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* GRAPHIC-Commodity prices in 2019: https://tmsnrt.rs/2Tku3Tn (Updates with U.S. trading, adds new analyst quote)
CHICAGO, March 15 (Reuters) - U.S. wheat futures rose 1.7 percent on Friday as traders unwound bearish bets they placed on the grain when the market spiraled to a 14-month low earlier this week.
The most-active Chicago Board of Trade soft red winter wheat contract hit its highest since March 6 as investment funds were reluctant to keep their massive short position in place as the U.S. crop emerges from dormancy, which leaves it vulnerable to weather damage.
Corn futures also were higher on short-covering as concerns about muddy fields and cold soils raise questions about growers being able to seed as much corn as they intended to in the coming weeks.
"Some traders are just getting a little bit bullish due to spring planting delays," said Terry Reilly, senior commodity analyst at Futures International.
Soybean futures were firm as traders waited for fresh news about a potential trade deal between Beijing and Washington.
"Many of the headlines remain familiar with ongoing trade talks between the U.S. and China, flooding concerns for the coming U.S. planting season, and increased harvest estimates around the world," brokers Allendale said in a note.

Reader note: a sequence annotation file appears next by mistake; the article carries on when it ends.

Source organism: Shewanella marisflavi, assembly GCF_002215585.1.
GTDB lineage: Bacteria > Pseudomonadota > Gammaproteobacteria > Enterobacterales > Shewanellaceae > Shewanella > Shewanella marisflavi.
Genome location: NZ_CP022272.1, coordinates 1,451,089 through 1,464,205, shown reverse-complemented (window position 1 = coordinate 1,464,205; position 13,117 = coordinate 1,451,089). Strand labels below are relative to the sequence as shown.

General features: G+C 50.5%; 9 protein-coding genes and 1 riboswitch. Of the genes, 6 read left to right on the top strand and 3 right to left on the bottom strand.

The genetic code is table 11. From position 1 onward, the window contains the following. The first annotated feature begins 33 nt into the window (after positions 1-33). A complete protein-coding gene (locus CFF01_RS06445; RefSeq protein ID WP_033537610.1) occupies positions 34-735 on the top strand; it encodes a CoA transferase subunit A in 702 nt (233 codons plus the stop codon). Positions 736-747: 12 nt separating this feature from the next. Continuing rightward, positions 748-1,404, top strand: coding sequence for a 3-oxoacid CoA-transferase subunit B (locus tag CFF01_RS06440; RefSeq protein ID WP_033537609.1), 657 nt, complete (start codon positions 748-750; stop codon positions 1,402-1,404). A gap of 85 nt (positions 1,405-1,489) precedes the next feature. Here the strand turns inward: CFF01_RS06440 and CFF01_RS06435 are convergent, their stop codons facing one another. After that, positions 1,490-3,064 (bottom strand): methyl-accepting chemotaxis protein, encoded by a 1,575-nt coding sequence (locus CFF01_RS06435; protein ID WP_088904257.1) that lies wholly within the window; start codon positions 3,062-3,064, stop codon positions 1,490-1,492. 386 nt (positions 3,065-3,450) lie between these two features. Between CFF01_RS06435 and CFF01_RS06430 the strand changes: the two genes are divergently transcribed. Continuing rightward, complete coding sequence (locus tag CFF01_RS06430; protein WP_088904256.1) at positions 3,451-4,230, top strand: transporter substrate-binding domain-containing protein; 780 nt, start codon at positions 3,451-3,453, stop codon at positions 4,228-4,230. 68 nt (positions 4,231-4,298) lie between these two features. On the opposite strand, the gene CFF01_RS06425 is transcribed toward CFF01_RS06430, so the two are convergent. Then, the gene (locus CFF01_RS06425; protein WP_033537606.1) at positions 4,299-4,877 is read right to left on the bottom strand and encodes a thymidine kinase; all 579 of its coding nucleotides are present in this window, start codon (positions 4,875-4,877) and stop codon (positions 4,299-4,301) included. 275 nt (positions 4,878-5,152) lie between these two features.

Chicago Board of Trade May wheat futures ended up 9-1/2 cents at $4.62-1/4 a bushel. The most-active contract rose 4.7 percent this week, its biggest weekly gain in seven months.
CBOT May corn futures were up 1-1/2 cents at $3.71-3/4 a bushel. Corn has risen four days in a row and notched a weekly gain of 2.4 percent.
"The prospects... are for late corn planting in the south and over the Dakotas, that may eventually threaten seeding ideas and result in switches to bean area," Charlie Sernatinger, global head of grain futures at ED&F Man Capital, said in a note to clients.
CBOT May soybeans ended 10-3/4 cents higher at $9.09-1/4 a bushel. The most-active contract rose 1.5 percent this week.
The U.S. soybean processing pace slowed by more than expected in February, although the crush was still the largest on record for the month, according to National Oilseed Processors Association (NOPA) data released on Friday.
NOPA members, who handle about 95 percent of all soybeans crushed in the United States, processed 154.498 million bushels of soybeans last month, down from 171.630 million bushels in January but up from 153.719 million bushels in February 2018.
(Additional reporting by Naveen Thukral in Singapore and Gus Trompiz in Paris; Editing by Dan Grebler)